Trying to save her nomination as the next director of the CIA, Gina Haspel is reportedly planning to promise Congress in her opening statement that she will not restart the CIA’s program of detention at black sites and interrogation through the use of torture.
This is important, because former CIA officials say that Haspel was in charge of running the interrogation and torture program of detainees. Though some current CIA officials have claimed her role in the torture was overstated, it has fueled considerable opposition to her nomination.
109 top former US military leaders, including former Joint Chiefs of Staff chairman Gen. Henry Hugh Shelton, have signed a letter expressing opposition to Haspel’s nomination. In particular, they faulted her excuse of “just following orders” as not an excuse for torture and unlawful abuse.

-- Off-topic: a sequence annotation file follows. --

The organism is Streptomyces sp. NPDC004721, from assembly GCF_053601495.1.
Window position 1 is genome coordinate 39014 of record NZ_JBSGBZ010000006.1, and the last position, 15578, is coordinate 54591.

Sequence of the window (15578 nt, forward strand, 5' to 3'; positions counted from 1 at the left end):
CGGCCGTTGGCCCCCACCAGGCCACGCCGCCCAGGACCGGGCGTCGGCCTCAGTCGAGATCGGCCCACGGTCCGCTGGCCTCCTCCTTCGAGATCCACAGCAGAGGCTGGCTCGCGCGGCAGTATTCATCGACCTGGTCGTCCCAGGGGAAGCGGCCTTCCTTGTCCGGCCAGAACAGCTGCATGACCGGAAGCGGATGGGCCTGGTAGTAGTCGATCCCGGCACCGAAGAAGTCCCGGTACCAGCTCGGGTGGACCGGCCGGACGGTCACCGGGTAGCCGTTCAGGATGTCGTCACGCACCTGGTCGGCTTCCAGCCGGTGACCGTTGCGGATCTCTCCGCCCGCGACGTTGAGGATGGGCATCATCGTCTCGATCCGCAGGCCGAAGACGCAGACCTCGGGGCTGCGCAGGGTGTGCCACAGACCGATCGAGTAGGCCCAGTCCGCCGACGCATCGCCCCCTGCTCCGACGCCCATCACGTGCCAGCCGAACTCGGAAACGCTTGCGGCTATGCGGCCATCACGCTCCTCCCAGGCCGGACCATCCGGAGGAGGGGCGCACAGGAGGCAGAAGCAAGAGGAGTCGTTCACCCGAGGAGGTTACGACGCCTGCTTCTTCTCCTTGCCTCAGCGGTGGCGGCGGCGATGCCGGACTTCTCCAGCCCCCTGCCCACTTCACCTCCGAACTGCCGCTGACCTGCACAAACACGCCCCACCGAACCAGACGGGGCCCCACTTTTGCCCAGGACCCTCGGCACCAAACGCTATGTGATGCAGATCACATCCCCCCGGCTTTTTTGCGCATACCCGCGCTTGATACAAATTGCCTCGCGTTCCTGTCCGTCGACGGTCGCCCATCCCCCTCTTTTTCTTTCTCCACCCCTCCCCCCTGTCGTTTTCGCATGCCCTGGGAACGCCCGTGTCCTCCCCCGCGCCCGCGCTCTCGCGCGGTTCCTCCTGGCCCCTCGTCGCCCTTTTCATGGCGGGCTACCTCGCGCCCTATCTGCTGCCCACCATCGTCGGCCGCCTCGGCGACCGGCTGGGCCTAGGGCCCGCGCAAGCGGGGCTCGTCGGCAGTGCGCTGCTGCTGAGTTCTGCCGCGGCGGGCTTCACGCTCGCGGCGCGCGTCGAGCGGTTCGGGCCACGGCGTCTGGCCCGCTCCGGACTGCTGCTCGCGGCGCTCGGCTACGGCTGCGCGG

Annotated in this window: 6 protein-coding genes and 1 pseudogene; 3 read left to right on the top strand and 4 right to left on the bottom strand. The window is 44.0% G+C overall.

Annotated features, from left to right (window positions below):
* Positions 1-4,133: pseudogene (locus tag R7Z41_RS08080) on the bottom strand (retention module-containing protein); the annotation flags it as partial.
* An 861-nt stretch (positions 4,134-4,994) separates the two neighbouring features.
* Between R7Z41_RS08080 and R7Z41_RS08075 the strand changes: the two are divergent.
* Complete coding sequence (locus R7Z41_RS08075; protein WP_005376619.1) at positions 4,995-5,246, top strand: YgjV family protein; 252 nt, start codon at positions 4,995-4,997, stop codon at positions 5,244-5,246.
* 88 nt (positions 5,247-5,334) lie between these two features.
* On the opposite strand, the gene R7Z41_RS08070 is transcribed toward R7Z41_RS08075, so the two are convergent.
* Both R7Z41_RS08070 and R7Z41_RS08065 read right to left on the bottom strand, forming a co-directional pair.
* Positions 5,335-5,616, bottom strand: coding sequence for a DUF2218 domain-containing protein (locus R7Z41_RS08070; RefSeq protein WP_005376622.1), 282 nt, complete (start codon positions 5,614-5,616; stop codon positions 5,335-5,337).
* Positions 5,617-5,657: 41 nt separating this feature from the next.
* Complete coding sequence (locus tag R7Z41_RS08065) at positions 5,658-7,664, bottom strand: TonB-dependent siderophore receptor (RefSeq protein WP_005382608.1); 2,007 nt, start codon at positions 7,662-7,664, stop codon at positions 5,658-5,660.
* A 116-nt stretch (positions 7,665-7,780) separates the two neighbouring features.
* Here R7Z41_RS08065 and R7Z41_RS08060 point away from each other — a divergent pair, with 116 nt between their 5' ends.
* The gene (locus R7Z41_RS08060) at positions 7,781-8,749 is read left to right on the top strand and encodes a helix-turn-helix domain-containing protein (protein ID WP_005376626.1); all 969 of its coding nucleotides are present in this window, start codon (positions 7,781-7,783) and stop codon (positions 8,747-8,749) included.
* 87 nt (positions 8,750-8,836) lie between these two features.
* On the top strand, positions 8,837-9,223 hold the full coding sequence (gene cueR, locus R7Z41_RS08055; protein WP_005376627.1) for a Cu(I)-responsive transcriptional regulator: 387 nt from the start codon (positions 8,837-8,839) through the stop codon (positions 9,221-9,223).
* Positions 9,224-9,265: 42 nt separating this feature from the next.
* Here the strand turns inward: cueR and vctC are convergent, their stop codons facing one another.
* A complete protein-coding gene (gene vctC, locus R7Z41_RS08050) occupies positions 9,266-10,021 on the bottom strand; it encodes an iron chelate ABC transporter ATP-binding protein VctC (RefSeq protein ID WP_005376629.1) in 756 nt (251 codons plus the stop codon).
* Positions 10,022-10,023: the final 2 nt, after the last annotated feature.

Many of the specifics of Haspel’s torture record have been kept a secret, beyond her being in a position to run the torture program. This has allowed the CIA to try to offer a skewed narrative of who she is, and how her directorship might work.
While officials hope Haspel’s promise not to restart torture programs will silence the opposition, it’s not clear it will. In particular, President Trump’s on-again, off-again support for torture makes putting a documented torturer in such a position potentially dangerous to policy decisions in the future, promises notwithstanding.